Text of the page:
Scots call for halt of arms sales to Saudis and UAE

Save the children survey web

Save the Children have quizzed Brits on weapons sales

11th September 2017 by Gareth Jones 0 Comments

Scots have called for the UK to halt the sale of weapons to those fighting in Yemen.

More than half of Scottish respondents who took part in a nationwide British survey think the UK should suspend the approval of arms sales to countries fighting in the Middle Eastern state.

A new poll by YouGov for Save the Children has revealed that 55% of Scots oppose approving any arms sales to nations involved in the conflict, which include British allies Saudi Arabia and the United Arab Emirates (UAE). 

The UK has approved £3.8 billion of arms licences to Saudi Arabia, the leader of a multinational coalition in Yemen, since the conflict escalated in March 2015. Some of these exports include Paveway IV guided bombs and Typhoon fighter jets.

Licences for military equipment to coalition member UAE total nearly £300 million over the same period. More than three in five (65%) of the 171 Scottish adults surveyed, described the approval of arms sales as “unacceptable” if they risk being used in Yemen.

This figure compares to just 10% of Scots surveyed who said they are “acceptable”. Half of Scots said the UK should also either cut back (7%) or completely sever (43%) its political support for the Saudi-led coalition in Yemen, while just less than a fifth of Scots surveyed said it should be maintained (13%) or increased (13%).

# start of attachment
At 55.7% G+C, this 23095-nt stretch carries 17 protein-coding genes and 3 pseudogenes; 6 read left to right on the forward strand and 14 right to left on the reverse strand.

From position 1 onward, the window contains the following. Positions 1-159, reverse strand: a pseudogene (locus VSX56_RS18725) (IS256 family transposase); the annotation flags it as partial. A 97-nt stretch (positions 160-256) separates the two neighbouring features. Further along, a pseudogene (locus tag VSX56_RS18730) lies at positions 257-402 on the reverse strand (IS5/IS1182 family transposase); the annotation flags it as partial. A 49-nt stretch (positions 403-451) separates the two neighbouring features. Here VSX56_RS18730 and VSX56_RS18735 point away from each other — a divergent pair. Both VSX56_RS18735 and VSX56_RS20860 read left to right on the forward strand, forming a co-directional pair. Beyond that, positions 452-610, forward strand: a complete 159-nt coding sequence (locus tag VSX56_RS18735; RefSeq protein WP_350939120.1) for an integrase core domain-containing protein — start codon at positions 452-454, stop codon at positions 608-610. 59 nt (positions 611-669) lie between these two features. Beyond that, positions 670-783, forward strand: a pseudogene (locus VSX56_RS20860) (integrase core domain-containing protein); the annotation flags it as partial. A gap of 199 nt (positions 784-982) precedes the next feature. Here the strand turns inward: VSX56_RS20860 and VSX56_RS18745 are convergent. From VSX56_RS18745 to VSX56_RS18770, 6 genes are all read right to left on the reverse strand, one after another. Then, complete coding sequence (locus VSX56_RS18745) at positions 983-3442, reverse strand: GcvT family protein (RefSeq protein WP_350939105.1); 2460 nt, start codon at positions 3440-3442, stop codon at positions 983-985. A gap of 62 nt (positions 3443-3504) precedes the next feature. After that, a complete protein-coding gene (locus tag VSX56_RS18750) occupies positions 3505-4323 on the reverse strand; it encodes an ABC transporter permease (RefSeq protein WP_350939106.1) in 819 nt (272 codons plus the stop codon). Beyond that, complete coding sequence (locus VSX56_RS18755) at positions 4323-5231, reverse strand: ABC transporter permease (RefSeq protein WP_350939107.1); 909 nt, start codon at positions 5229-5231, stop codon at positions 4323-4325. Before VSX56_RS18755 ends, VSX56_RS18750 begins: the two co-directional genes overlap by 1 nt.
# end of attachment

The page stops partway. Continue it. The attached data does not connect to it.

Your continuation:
George Graham, Save the Children’s director of humanitarian and conflict policy, said: “All sides have killed and maimed thousands of children in this brutal war – but the fact remains that only one side, the Saudi-led coalition, is dropping bombs supplied by Britain.

“The UK must urgently suspend arms sales until there is a proper international investigation and our allies stop blocking vital humanitarian aid.

“Britain has much to be proud of – we are one of the biggest donors of aid to Yemen. But our bombs are also being sent to countries which are killing Yemeni children, bombing schools and hospitals and impeding aid access. It is clear the public believes that weaponry built on the British Isles is casting a dark shadow over our standing in the world.”

The findings come as military buyers head to Britain for a major arms fair. The Defence and Security Equipment International (DSEI) exhibition, which runs this week, is the largest arms and security fair in the world and is held every two years in London.